You can see in the table, that 37% of 20-year-olds have disc degeneration. That’s one in three people!

Learning from this, we now know that disc degeneration can cause pain, but it occurs in people who have never had pain. Degeneration is a normal process of ageing and begins from a very young age. Therefore, we can deduce that in people who do have pain and a disc bulge, the disc bulge may not be the main driver of their pain.

If you have lower back pain, come in and see us. We’ll be able to assess your individual situation and let you know which treatment and management options are best for you. We like to treat the person, not the picture! 

 

- Isabelle

Thursday
Jan022014

Do you have the right pillow?

If we want to take good care of our necks, there is not piece of equipment more important than your pillow. Many of us already know the importance of having a good quality supportive mattress, and yet will grab any old sack of feathers to support our head and neck.

Aside from it’s importance in helping you to feel comfortable while you sleep, your pillow also cradles your neck from 6-10 hours every single day of your life (or 4-5 hours for other parents of young kids out there!) Regardless of how long you sleep, your pillow can have a massive effect on neck pain and discomfort, upper back pain and headaches. It is vitally important that your pillow is the right shape and height and provides enough support to care for the delicate muscles and joints of the neck.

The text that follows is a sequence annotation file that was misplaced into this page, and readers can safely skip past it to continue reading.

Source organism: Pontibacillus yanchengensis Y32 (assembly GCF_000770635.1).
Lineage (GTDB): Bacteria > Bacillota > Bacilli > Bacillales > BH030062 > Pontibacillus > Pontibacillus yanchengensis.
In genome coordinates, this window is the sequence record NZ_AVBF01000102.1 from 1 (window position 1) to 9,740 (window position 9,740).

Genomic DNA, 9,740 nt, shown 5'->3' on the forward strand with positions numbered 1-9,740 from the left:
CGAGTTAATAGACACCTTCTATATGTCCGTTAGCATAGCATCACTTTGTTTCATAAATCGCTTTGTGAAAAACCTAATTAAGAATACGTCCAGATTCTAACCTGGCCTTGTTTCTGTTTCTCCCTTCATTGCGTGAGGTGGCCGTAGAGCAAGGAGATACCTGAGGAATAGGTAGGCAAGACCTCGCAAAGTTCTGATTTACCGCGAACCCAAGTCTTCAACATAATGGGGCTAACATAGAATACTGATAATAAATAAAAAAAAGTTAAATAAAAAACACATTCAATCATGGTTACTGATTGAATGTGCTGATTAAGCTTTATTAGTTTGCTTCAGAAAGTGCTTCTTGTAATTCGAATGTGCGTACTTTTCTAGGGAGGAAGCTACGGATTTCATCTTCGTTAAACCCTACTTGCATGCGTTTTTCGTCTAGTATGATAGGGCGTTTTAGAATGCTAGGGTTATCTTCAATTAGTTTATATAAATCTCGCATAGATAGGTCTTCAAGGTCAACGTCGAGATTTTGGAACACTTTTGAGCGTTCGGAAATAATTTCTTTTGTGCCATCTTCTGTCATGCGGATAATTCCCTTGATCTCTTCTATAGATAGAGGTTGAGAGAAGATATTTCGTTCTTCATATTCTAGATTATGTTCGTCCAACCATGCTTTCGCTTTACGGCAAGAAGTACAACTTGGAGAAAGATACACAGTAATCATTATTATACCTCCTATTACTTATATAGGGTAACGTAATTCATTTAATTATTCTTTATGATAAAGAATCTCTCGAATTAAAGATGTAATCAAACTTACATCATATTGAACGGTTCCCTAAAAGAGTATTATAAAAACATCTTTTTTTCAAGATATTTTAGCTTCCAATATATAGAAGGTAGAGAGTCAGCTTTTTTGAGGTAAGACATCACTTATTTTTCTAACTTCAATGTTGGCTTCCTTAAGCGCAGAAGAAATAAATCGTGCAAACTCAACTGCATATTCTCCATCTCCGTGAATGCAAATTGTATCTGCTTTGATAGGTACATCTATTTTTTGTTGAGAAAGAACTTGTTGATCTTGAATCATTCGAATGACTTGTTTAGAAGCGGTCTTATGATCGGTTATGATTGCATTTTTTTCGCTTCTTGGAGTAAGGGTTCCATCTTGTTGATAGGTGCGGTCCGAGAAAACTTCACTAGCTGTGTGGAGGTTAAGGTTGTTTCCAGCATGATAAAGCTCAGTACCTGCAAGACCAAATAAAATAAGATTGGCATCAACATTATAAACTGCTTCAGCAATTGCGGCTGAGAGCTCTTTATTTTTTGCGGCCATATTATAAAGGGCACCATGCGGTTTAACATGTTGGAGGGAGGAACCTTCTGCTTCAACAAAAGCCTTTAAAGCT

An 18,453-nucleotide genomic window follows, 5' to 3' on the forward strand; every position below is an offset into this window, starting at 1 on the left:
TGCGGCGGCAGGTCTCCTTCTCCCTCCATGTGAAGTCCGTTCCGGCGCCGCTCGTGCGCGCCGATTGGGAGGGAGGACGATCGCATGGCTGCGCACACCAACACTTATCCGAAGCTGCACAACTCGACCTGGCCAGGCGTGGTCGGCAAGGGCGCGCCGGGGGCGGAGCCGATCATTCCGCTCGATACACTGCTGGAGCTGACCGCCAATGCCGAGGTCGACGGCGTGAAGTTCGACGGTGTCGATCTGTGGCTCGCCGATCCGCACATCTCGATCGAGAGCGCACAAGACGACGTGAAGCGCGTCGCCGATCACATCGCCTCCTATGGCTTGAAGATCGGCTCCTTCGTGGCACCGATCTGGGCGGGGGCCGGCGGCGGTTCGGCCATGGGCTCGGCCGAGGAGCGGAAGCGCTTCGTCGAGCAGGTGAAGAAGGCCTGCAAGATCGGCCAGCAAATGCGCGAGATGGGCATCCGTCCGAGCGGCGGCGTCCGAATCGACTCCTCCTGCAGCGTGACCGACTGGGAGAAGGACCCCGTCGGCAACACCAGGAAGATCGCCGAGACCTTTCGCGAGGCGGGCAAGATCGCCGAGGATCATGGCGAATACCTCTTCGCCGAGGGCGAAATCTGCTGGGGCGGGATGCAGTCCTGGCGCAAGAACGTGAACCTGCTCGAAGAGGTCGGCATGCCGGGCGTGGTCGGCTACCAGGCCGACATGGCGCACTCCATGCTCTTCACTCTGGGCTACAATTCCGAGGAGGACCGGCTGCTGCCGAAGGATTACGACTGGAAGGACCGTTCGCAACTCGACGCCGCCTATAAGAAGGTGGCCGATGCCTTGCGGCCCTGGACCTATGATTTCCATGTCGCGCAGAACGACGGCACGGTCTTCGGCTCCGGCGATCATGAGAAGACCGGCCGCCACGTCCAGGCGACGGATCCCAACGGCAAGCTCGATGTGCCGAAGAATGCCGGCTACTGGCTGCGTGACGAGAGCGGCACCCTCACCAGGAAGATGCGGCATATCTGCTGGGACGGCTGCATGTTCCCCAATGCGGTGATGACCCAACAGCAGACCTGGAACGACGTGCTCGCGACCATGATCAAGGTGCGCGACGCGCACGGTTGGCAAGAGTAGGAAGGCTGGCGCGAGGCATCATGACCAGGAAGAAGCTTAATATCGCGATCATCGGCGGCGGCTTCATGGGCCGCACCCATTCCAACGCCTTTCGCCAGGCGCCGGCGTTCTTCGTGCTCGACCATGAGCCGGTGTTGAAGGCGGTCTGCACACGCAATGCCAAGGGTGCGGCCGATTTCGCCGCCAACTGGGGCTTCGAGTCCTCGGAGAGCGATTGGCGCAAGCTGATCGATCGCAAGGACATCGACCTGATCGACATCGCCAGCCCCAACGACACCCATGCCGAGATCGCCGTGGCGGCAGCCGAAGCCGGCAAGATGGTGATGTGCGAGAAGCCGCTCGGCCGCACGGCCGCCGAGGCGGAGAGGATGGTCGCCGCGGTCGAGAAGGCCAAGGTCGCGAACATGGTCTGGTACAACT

After extensive personal research (of trying what seemed like a hundred different pillows) Mimi Le has discovered a winner – the Dunlopillo Therapillo. It is a contoured profile pillow made from premium polyurethane foam (memory foam). Because of the contoured shape, this pillow provides support to the natural curvatures of the cervical spine. This is essential to take pressure of our joints and allow our neck and shoulder muscles to relax while we sleep. The memory foam is excellent because it moulds to your natural shape to ensure correct spinal alignment, but does not become deformed or misshapen over time. There is also multiple heights to cater to side-sleeping, back-sleeping and differing body sizes. The pillow is also endorsed by the Australian Physiotherapy Association and made in Australia.

Many of you will have already heard Mimi exclaim excitedly “This pillow has changed my life.” I have also started using the same pillow and immediately noticed a significant improvement. I often used to spend the night changing positions frequently, and then wake in the morning with dull headaches and tight neck muscles. I thought this must have been because of my job as a physiotherapist, leaning over the treatment beds all day. But since changing pillows I have no longer had those problems.